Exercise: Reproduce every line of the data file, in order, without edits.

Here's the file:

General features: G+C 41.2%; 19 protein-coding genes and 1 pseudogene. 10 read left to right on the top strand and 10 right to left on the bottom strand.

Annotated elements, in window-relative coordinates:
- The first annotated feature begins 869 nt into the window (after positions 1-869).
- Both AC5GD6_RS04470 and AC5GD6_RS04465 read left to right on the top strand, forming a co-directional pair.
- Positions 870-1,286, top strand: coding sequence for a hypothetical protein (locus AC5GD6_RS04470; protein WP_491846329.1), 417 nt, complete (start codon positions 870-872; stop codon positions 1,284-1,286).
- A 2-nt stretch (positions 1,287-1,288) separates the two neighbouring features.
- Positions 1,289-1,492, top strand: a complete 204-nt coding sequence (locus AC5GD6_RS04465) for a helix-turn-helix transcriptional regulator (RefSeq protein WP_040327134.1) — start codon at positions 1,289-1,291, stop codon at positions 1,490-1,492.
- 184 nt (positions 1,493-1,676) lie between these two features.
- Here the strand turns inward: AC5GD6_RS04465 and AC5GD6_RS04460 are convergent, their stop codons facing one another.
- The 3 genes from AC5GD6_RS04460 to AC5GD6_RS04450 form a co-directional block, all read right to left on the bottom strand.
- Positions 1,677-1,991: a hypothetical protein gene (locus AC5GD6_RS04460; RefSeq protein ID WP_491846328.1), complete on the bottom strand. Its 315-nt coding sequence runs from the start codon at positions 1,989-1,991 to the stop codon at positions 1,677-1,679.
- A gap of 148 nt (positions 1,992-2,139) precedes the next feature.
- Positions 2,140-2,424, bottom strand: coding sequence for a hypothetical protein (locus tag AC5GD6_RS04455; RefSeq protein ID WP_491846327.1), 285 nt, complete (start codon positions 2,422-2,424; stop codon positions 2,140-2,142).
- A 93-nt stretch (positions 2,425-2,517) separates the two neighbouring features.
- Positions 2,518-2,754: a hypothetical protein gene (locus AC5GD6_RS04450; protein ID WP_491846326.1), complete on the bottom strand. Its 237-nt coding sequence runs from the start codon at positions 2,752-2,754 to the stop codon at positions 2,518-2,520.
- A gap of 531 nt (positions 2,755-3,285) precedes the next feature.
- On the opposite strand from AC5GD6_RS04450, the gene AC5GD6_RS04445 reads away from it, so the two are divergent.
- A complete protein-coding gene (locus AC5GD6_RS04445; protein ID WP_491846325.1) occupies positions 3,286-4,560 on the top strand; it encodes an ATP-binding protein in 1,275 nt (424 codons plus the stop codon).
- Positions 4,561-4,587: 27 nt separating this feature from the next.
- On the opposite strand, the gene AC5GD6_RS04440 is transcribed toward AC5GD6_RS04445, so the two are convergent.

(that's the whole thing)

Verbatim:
General features: G+C 41.2%; 19 protein-coding genes and 1 pseudogene. 10 read left to right on the top strand and 10 right to left on the bottom strand.

Annotated elements, in window-relative coordinates:
- The first annotated feature begins 869 nt into the window (after positions 1-869).
- Both AC5GD6_RS04470 and AC5GD6_RS04465 read left to right on the top strand, forming a co-directional pair.
- Positions 870-1,286, top strand: coding sequence for a hypothetical protein (locus AC5GD6_RS04470; protein WP_491846329.1), 417 nt, complete (start codon positions 870-872; stop codon positions 1,284-1,286).
- A 2-nt stretch (positions 1,287-1,288) separates the two neighbouring features.
- Positions 1,289-1,492, top strand: a complete 204-nt coding sequence (locus AC5GD6_RS04465) for a helix-turn-helix transcriptional regulator (RefSeq protein WP_040327134.1) — start codon at positions 1,289-1,291, stop codon at positions 1,490-1,492.
- 184 nt (positions 1,493-1,676) lie between these two features.
- Here the strand turns inward: AC5GD6_RS04465 and AC5GD6_RS04460 are convergent, their stop codons facing one another.
- The 3 genes from AC5GD6_RS04460 to AC5GD6_RS04450 form a co-directional block, all read right to left on the bottom strand.
- Positions 1,677-1,991: a hypothetical protein gene (locus AC5GD6_RS04460; RefSeq protein ID WP_491846328.1), complete on the bottom strand. Its 315-nt coding sequence runs from the start codon at positions 1,989-1,991 to the stop codon at positions 1,677-1,679.
- A gap of 148 nt (positions 1,992-2,139) precedes the next feature.
- Positions 2,140-2,424, bottom strand: coding sequence for a hypothetical protein (locus tag AC5GD6_RS04455; RefSeq protein ID WP_491846327.1), 285 nt, complete (start codon positions 2,422-2,424; stop codon positions 2,140-2,142).
- A 93-nt stretch (positions 2,425-2,517) separates the two neighbouring features.
- Positions 2,518-2,754: a hypothetical protein gene (locus AC5GD6_RS04450; protein ID WP_491846326.1), complete on the bottom strand. Its 237-nt coding sequence runs from the start codon at positions 2,752-2,754 to the stop codon at positions 2,518-2,520.
- A gap of 531 nt (positions 2,755-3,285) precedes the next feature.
- On the opposite strand from AC5GD6_RS04450, the gene AC5GD6_RS04445 reads away from it, so the two are divergent.
- A complete protein-coding gene (locus AC5GD6_RS04445; protein ID WP_491846325.1) occupies positions 3,286-4,560 on the top strand; it encodes an ATP-binding protein in 1,275 nt (424 codons plus the stop codon).
- Positions 4,561-4,587: 27 nt separating this feature from the next.
- On the opposite strand, the gene AC5GD6_RS04440 is transcribed toward AC5GD6_RS04445, so the two are convergent.